Jonathan Green, a well known low-country artist, has done a painting commemorating the late United States District Court Judge J. Waties Waring’s role in ushering in the modern Civil Rights era in the United States.
Entitled “Breath of Freedom,” Mr. Green’s painting shows the scene of the Charleston federal courthouse, with Judge Waring and his balliff in the window, surrounded by a crowd, mainly from Summerton, SC, who came to listen and watch the trial of Briggs v. Elliot. The newspapers said the crowd was lined up, “up and down Broad street.”
Briggs v. Elliot was a federal lawsuit brought by plaintiffs seeking a school bus for African-American students like the bus provided for white students. Judge Waring was the resident district court judge in Charleston from 1942 to 1952. While the court upheld the doctrine of separate-but-equal facilities for blacks and whites, Judge Waring wrote a dissent in the case in which he stated that “segregation in education can never produce equality and that it is an evil that must be eradicated….Segregation is per se inequality.” His dissent became a basis for Brown v. Board of Education, which led to the desegregation of public schools throughout the country.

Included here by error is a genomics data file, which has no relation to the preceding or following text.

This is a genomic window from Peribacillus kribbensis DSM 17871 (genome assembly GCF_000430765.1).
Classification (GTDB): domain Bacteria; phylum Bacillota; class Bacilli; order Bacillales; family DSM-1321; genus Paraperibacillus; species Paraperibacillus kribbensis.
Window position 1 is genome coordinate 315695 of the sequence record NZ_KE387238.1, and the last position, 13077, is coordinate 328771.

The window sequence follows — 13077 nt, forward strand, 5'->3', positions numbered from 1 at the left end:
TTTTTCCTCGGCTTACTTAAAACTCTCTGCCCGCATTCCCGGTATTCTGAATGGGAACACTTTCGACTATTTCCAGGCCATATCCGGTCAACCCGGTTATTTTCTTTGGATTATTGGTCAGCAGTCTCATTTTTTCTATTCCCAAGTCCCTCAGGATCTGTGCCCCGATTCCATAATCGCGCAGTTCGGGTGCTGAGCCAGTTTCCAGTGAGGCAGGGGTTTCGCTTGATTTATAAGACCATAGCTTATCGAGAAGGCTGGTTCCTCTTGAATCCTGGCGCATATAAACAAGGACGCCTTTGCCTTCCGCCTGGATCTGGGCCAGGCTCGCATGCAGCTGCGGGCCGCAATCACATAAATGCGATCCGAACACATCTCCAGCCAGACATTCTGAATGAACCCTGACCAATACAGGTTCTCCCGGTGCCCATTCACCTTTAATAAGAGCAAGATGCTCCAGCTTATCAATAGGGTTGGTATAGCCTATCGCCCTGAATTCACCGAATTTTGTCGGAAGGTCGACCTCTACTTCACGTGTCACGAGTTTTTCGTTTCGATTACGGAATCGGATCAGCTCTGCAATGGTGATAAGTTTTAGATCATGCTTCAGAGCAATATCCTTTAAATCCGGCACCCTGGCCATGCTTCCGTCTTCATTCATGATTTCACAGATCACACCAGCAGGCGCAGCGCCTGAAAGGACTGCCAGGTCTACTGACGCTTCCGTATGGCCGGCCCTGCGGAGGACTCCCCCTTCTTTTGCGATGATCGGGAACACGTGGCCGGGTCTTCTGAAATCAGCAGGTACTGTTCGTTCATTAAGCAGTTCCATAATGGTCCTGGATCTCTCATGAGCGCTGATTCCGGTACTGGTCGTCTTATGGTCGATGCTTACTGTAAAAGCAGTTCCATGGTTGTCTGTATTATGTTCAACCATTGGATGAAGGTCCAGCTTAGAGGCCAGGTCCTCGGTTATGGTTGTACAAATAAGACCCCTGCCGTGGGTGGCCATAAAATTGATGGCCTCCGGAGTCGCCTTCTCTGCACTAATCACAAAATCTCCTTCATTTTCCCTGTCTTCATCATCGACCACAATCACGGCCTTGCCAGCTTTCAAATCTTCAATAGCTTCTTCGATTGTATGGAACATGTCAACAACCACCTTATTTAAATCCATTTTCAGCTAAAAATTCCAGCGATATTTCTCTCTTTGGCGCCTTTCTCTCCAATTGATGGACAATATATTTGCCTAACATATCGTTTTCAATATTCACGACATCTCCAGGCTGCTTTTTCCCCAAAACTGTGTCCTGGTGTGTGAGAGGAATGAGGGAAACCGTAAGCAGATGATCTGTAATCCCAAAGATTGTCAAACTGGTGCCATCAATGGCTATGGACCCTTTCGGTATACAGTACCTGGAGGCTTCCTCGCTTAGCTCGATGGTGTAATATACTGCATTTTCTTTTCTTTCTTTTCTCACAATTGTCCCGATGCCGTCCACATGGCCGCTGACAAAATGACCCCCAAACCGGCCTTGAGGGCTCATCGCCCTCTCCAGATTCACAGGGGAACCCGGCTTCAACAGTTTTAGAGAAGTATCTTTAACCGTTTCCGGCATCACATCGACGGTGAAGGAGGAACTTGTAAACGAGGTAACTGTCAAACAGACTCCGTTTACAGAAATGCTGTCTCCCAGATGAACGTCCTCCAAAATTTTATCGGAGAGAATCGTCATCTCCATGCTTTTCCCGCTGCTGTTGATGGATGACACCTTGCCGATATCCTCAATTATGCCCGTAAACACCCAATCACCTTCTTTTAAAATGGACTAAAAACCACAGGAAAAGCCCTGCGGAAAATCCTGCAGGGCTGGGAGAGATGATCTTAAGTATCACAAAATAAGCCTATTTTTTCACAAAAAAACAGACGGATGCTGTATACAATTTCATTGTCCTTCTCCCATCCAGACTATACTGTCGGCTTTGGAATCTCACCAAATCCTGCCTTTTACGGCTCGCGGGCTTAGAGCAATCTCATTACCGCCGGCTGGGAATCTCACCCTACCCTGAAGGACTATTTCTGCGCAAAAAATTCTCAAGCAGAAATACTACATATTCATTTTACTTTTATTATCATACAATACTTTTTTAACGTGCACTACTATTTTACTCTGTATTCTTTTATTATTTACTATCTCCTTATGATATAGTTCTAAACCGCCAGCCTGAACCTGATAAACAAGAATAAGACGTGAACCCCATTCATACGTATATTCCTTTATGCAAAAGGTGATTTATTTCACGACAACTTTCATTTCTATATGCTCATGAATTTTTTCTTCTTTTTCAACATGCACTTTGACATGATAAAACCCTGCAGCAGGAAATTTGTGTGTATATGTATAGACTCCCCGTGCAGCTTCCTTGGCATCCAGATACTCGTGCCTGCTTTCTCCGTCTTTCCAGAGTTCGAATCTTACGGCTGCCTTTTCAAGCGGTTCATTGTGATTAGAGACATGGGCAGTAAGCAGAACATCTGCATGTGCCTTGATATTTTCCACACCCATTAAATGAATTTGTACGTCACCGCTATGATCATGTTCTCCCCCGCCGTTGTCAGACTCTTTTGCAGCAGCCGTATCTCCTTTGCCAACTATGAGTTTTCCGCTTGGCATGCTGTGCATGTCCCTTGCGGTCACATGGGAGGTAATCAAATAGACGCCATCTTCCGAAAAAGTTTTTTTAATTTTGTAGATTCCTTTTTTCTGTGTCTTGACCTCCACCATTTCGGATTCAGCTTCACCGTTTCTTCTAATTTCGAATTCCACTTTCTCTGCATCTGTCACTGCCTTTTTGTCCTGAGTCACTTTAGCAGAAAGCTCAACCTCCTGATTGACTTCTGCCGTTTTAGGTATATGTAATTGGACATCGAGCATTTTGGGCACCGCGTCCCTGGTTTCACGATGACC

On April 11, a commemorative event was held outside the federal courthouse in Charleston in which a statue was dedicated to Judge Waring. (For a description of the event and Judge Waring’s role in the civil rights movement, see John Kassel’s “View from Here” column in the June 2014 issue of our newsletter, On the Plaintiff’s Side).